Kaz Hirai Speaks Openly About PlayStation

As we all know, Sony had a pretty busy Gamescom last week. After the event, The Times Online had a sit down and an in-depth chat with head of Sony Computer Entertainment, Kaz Hirai.
As well as being a fascinating read, a few tit-bits of information can be gleaned from the interview. If you want to read the full article, go here. However, if you are a bit pushed for time (we all are at the moment), then below is a break-down of the best bits.
Nigel Kendall, the interviewer, raises some interesting points regarding the PS3’s marketing in particular. As a marketing student, this part was particularly interesting to me. As much as I love the PS3, I have been the biggest critic of Sony’s advertising and positioning of their shiny flagship model. In my opinion, the new PS3 Slim is a master stroke and on first evidence, Sony seems to have got their adverts sorted.
In the interview, Kaz is asked “A marketing person once told me that the most difficult thing to sell is a Swiss Army penknife, because it does everything. Do you think you made the same mistake with the PS3?” How true. It’s something that Kaz openly agrees to:”Right”. He goes on to say that “I think the PS3 had a bit of an identity problem. We focused in the first year and a half or so on talking about the great games and also we sent that message to all of our development partners.
I think we’ve done a pretty good job of doing that, which is why we’ve got this great raft of software coming into this holiday season. Once we’ve done that, then we can talk about all the other things that it can do in terms of the non-game video content.” So, market it as a games machine first and foremost and then move onto things like BluRay, web browsing and music video streaming later. It makes sense and the American PS3 adverts certainly did that. In Europe though, SCEE certainly missed a trick or two with the “This is Living” campaign, failing to explain ANYTHING about the console.
Again, on a marketing note, it is highlighted that dropping the Spiderman-style font style for the PlayStation 3 heralds “a new direction for the PS3” and makes sure we can now see it on adverts: “On a practical level, when you have PlayStation 3 spelt out, the aspect ratio was such that if you wanted it on a billboard it became tiny. It didn’t work in terms of visibility.”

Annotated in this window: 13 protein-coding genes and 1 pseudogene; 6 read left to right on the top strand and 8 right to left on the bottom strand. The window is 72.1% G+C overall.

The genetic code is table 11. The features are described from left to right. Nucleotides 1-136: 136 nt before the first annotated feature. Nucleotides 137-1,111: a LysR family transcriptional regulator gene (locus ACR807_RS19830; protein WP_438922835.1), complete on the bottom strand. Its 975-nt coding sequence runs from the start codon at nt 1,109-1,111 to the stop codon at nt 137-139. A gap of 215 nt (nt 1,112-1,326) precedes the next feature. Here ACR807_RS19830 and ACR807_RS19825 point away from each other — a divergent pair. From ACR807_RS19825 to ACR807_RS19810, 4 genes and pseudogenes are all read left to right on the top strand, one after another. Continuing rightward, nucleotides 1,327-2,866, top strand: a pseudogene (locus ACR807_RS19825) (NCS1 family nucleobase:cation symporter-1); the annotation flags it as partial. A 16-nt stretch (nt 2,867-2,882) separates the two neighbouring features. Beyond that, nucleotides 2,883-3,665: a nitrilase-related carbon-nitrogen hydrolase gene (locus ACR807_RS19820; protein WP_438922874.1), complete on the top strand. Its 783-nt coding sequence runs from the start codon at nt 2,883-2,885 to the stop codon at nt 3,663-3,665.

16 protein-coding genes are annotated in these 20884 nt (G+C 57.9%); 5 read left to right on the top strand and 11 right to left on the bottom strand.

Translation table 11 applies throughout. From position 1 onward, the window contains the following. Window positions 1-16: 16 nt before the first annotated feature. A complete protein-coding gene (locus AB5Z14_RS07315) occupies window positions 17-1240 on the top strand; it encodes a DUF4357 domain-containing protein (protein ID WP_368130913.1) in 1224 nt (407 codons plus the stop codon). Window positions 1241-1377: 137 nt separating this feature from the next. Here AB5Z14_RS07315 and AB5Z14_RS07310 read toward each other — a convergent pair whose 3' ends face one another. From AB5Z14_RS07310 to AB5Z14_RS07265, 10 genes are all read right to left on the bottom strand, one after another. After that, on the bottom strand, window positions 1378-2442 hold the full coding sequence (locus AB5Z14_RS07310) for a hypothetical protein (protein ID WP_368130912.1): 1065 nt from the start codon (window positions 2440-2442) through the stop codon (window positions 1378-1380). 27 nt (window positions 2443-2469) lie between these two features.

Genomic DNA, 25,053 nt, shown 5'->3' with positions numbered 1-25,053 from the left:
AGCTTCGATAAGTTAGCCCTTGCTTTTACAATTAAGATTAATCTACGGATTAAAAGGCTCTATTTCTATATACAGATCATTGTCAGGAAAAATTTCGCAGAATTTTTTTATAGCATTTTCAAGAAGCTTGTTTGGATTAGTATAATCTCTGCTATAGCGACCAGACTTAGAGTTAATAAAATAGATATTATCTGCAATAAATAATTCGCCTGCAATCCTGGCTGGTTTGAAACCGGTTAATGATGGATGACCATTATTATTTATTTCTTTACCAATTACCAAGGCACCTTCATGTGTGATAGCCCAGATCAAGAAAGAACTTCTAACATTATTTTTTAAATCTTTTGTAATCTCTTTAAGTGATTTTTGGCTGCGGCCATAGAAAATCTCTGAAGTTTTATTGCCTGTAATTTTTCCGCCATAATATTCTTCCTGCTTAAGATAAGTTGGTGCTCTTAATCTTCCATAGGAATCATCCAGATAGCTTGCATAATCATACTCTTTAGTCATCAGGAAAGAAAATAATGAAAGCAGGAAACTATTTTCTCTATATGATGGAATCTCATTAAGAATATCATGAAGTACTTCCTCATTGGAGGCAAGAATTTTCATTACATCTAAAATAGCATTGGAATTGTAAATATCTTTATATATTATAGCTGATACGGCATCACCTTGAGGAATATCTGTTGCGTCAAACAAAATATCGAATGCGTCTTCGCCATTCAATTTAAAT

A main section of the interview is dedicated to the integration of all the various Sony companies and products. “Because we at SCE are one of the very few companies within the Sony group, probably the only one, which deals in both hardware and software under one roof, we have that conflict built in. It’s part of our culture to manage that conflict and to manage it in a right way, so that it becomes a positive rather than something that takes down the organisation.” Certainly, Kaz has a lot on his hands and all the departments within Sony don’t always pull in the same direction. But the Bravia Sync function on the PS3 Slim and the remote play on the latest Sony Ericsson Aino mobile phone are signs that Sony are keen to push PlayStation as a brand across all of its products.
Another interesting point raised is the “death of physical media”, with the PSP Go on the way and Sony’s commitment to pushing the envelope when it comes to downloadable content and games. The answer is a resounding “no”. “Perhaps we can sit down three years from now and have a beer, or two or ten, while we wait to download 40 gigabytes of data for a full ps3 game. That’s still going to take a lot of time. We’re in over 100 countries and there are areas where consumers still don’t have access to the type of broadband that we have. The death of physical media is a very nice conclusion, that seems to be nice to say, but it’s not something we’re going to see soon.”
I could not agree more with Mr Hirai. I love downloading games and playing on the PSN. I’m even a fan of the PSP Go (see here). But, it makes complete sense that physical media should sit alongside digital media while there is a lot of skepticism surrounding going purely download only and while not everyone has infinite hard drives and super-fast broadband. This is why there will still be a PSP 3000, why I can buy Burnout Paradise on a disc and why Game UK are posting record profits.
Kaz re-confirms that the motion control tech will be available in the spring of 2010 with “great software that supports the controller at launch” and that he looks to ease of use as his personal criteria for a successful gadget. In terms of Sony losing money on each console sold: “If you’re just talking about the hardware alone, the quick answer is yes.” So that’s that sorted then. But Kaz is quick to reiterate that the money is made back on the peripherals and games and that as of the last fiscal year, PlayStation is in profit.
It would seem that Kaz Hirai and the entire PlayStation department of Sony are optimistic for the future of the PS3 and PSP Go (the 10 year lifecycle was mentioned, yet again) and with two new consoles, a great library of upcoming titles and a refreshed promotional campaign, they have a bright Christmas period ahead of them.